Of all the hypothetical questions we have posed in this book, those are the most unanswerable, though many people will pretend to know the answers. The ritual cheerfulness of many uninformed people, especially many world leaders, would say the questions are not even relevant; there are no meaningful limits. Many of those who are informed and who worry about the problem of overshoot are infected with the deep public cynicism that lies just under ritual cheerfulness. They would say that there are severe problems already, with worse ones ahead, and that there' not a chance of solving them.

Both those answers are based, of course, on mental models. The truth is that no one knows. We have said many times in this book that the world faces not a preordained future, but a choice. The choice is between [mental] models. One model saysthat this finite world has no limits for all practical purposes. Choosing that model will take us even further beyond the limits and, we believe, to [biospheric and social system] collapse.

Another model says that the limits are real and close, and that there is not enough time, and that people cannot be moderate or responsible or compassionate. That model is self-fulfilling. If the world chooses to believe it, the world will get to be right, and the result will also be collapse.

A third model says that the limits are real and close, and that there is just exactly enough time, with no time to waste [to make the choice to reverse course for regenerative success]. There is just exactly enough energy, enough material, enough money, enough environmental resilience, and enough human virtue to bring about a revolution to a better world.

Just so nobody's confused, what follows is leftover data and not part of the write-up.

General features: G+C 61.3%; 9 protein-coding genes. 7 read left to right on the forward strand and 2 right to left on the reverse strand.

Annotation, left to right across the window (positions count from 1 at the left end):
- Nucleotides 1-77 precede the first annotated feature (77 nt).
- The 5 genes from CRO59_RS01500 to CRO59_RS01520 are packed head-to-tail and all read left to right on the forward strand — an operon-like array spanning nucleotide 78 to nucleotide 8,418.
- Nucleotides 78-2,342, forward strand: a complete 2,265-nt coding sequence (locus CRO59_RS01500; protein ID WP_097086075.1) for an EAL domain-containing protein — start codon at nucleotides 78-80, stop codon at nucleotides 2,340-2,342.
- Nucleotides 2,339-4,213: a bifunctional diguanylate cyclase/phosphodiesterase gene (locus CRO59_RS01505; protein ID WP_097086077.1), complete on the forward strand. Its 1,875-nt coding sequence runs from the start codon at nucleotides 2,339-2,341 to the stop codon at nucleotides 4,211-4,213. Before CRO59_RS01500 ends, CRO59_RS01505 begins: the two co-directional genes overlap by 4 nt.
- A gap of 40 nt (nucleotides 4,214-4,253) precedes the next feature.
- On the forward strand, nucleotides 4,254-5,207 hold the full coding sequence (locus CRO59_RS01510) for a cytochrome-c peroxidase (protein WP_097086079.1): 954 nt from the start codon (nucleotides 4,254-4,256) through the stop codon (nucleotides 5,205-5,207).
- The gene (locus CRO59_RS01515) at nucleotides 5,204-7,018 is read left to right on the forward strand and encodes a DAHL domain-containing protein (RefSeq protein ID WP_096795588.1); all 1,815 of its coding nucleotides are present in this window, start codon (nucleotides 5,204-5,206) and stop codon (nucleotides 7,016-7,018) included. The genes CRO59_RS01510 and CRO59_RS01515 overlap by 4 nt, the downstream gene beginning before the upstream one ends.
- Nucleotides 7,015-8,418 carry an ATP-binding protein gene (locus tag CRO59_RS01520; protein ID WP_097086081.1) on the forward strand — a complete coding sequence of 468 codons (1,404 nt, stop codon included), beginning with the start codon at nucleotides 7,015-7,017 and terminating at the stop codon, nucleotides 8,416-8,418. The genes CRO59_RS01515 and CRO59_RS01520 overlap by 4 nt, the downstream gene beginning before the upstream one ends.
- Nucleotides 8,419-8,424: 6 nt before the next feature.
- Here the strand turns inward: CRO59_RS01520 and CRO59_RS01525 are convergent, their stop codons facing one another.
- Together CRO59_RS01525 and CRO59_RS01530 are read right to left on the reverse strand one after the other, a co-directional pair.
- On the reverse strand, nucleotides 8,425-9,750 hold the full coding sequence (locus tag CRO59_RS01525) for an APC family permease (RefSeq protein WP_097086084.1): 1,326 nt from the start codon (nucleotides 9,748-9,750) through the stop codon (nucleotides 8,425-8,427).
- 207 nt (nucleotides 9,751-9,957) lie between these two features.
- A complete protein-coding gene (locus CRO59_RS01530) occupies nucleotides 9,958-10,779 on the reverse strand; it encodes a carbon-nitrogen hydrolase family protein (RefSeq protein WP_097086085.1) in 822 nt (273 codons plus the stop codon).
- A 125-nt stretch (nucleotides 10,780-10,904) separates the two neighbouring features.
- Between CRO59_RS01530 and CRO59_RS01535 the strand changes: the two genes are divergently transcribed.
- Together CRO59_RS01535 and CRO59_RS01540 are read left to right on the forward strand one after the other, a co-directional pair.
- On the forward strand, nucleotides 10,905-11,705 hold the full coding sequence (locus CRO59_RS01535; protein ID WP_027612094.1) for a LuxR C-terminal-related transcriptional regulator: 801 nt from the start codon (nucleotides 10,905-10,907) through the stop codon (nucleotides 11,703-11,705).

That model might be wrong. [However,] All the evidence we have seen from the world data to the global computer models, suggests that it might be right. There is no way of knowing for sure, other that to try it.

[emphasis added.]

-------------------

1Abraham Maslow, The Farthest Reaches of Human Nature (New York: Viking Press, 1971).

2John. M. Keynes, foreward to Essays in Persuasion (New York: Harcourt, Brace and Company, 1932).

3 Aurelio Peccei, One Hundered Pages for the Future (New York: Pergamon Press, 1981), 194-85

Source: Donella Meadows, Beyond the Limits: Confronting Global Collapse-Envisioning a Sustainable Future, Vermont: Chelsea Green, 1992, pp233-236.